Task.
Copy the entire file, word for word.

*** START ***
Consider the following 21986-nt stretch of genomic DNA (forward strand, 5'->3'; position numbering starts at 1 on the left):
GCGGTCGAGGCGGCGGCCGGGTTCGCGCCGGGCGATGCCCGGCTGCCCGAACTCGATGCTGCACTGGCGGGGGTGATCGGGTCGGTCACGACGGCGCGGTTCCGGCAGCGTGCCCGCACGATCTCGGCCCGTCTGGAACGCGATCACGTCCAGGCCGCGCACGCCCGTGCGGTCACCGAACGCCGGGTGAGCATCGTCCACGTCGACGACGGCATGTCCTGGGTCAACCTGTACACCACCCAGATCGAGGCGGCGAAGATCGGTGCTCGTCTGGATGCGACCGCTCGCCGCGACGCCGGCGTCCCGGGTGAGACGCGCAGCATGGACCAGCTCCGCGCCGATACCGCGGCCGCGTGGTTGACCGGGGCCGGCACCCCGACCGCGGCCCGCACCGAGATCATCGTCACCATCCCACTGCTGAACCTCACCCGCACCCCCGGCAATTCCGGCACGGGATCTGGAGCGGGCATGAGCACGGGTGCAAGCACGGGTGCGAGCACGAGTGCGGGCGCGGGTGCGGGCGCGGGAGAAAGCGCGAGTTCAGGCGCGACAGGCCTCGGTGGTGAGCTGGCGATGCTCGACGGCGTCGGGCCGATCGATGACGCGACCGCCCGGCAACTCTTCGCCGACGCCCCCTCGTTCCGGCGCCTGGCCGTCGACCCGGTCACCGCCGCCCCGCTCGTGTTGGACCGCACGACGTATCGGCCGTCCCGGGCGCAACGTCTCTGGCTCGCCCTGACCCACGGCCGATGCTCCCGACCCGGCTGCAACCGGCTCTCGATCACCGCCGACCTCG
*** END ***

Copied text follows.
Consider the following 21986-nt stretch of genomic DNA (forward strand, 5'->3'; position numbering starts at 1 on the left):
GCGGTCGAGGCGGCGGCCGGGTTCGCGCCGGGCGATGCCCGGCTGCCCGAACTCGATGCTGCACTGGCGGGGGTGATCGGGTCGGTCACGACGGCGCGGTTCCGGCAGCGTGCCCGCACGATCTCGGCCCGTCTGGAACGCGATCACGTCCAGGCCGCGCACGCCCGTGCGGTCACCGAACGCCGGGTGAGCATCGTCCACGTCGACGACGGCATGTCCTGGGTCAACCTGTACACCACCCAGATCGAGGCGGCGAAGATCGGTGCTCGTCTGGATGCGACCGCTCGCCGCGACGCCGGCGTCCCGGGTGAGACGCGCAGCATGGACCAGCTCCGCGCCGATACCGCGGCCGCGTGGTTGACCGGGGCCGGCACCCCGACCGCGGCCCGCACCGAGATCATCGTCACCATCCCACTGCTGAACCTCACCCGCACCCCCGGCAATTCCGGCACGGGATCTGGAGCGGGCATGAGCACGGGTGCAAGCACGGGTGCGAGCACGAGTGCGGGCGCGGGTGCGGGCGCGGGAGAAAGCGCGAGTTCAGGCGCGACAGGCCTCGGTGGTGAGCTGGCGATGCTCGACGGCGTCGGGCCGATCGATGACGCGACCGCCCGGCAACTCTTCGCCGACGCCCCCTCGTTCCGGCGCCTGGCCGTCGACCCGGTCACCGCCGCCCCGCTCGTGTTGGACCGCACGACGTATCGGCCGTCCCGGGCGCAACGTCTCTGGCTCGCCCTGACCCACGGCCGATGCTCCCGACCCGGCTGCAACCGGCTCTCGATCACCGCCGACCTCG